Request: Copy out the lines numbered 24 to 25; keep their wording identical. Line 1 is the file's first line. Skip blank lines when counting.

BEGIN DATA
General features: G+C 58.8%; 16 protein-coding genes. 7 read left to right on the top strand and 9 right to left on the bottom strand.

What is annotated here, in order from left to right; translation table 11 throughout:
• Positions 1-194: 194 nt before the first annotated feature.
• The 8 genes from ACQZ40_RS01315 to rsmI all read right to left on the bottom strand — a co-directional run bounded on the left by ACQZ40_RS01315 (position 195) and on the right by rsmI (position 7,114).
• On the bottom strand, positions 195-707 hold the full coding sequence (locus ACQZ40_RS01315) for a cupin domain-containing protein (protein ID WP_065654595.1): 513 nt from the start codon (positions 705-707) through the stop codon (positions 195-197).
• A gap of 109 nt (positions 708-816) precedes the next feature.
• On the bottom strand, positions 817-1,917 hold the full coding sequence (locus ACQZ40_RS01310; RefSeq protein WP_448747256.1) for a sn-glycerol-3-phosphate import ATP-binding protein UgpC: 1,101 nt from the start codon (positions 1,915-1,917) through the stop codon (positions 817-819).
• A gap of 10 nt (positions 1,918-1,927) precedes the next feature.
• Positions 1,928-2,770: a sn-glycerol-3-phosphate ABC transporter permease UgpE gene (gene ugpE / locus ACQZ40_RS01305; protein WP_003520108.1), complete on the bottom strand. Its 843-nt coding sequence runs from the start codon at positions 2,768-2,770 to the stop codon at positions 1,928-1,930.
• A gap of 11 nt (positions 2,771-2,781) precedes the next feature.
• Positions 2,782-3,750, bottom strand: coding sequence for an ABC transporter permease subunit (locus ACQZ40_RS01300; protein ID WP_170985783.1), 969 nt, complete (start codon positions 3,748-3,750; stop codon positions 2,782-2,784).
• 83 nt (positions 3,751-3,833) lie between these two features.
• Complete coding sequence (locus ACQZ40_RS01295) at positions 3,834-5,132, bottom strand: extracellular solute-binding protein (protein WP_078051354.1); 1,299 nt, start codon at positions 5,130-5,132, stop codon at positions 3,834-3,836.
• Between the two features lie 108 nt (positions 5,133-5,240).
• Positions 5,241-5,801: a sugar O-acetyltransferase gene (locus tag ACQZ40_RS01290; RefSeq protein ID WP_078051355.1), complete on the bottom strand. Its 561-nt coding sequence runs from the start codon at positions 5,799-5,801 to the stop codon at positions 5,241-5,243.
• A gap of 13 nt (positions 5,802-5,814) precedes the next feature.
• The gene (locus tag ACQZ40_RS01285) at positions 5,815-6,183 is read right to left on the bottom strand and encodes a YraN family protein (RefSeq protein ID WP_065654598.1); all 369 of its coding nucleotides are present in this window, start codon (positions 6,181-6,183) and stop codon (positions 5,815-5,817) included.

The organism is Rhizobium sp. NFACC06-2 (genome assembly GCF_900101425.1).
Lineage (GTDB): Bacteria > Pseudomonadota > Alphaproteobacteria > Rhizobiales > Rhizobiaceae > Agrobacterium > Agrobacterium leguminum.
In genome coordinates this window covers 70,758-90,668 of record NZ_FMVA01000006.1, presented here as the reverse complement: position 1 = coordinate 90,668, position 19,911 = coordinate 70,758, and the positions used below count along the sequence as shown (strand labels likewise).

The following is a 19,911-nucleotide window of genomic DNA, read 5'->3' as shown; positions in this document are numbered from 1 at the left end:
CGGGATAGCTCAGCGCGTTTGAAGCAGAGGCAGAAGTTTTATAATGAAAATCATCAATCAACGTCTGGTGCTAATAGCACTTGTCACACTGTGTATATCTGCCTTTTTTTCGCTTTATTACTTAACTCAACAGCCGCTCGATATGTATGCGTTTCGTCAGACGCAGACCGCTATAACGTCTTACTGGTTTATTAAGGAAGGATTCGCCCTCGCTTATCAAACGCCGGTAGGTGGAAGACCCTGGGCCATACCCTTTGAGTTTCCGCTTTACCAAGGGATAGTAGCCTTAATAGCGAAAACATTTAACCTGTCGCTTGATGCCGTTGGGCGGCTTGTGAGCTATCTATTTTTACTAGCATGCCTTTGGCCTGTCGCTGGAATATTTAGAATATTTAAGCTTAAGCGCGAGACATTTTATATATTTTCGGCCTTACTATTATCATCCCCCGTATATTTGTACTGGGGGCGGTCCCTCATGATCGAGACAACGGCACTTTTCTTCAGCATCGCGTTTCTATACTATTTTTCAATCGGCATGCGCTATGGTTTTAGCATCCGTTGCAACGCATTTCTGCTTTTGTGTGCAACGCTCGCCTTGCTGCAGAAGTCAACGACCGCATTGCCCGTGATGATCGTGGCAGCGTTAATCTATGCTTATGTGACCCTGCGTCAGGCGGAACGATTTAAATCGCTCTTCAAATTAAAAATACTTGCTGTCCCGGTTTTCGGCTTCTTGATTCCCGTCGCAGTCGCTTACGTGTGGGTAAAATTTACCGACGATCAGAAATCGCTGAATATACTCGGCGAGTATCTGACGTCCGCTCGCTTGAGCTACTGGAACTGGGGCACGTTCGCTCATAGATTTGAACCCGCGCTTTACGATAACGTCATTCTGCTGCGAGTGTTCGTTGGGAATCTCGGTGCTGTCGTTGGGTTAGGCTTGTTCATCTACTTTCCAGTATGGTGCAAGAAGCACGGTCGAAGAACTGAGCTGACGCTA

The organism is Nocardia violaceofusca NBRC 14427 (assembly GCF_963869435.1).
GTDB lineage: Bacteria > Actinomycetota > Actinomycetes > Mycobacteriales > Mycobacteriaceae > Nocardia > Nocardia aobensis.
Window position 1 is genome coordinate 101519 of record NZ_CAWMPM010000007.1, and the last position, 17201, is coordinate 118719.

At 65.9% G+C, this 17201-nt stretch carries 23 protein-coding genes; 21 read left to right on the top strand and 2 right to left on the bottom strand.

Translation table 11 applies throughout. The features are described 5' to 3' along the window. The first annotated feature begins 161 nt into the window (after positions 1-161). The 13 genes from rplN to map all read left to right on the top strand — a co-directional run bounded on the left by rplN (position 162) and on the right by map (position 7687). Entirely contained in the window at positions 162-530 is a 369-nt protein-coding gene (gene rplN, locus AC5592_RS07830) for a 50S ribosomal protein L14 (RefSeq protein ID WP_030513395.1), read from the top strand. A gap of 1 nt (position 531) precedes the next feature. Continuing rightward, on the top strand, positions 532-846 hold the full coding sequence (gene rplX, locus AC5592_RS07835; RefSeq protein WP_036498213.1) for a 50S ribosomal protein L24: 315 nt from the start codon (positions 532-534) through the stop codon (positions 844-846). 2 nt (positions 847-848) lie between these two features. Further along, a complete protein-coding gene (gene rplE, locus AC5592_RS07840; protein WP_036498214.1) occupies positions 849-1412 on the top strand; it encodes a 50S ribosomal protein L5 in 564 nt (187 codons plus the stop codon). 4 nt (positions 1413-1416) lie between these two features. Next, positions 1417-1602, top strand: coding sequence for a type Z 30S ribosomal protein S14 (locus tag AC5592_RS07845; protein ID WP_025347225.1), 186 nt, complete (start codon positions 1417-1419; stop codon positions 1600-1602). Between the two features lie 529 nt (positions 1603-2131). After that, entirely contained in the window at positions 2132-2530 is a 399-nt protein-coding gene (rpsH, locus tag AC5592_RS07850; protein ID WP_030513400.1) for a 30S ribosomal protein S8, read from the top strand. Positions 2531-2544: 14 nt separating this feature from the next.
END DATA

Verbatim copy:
GTDB lineage: Bacteria > Actinomycetota > Actinomycetes > Mycobacteriales > Mycobacteriaceae > Nocardia > Nocardia aobensis.
Window position 1 is genome coordinate 101519 of record NZ_CAWMPM010000007.1, and the last position, 17201, is coordinate 118719.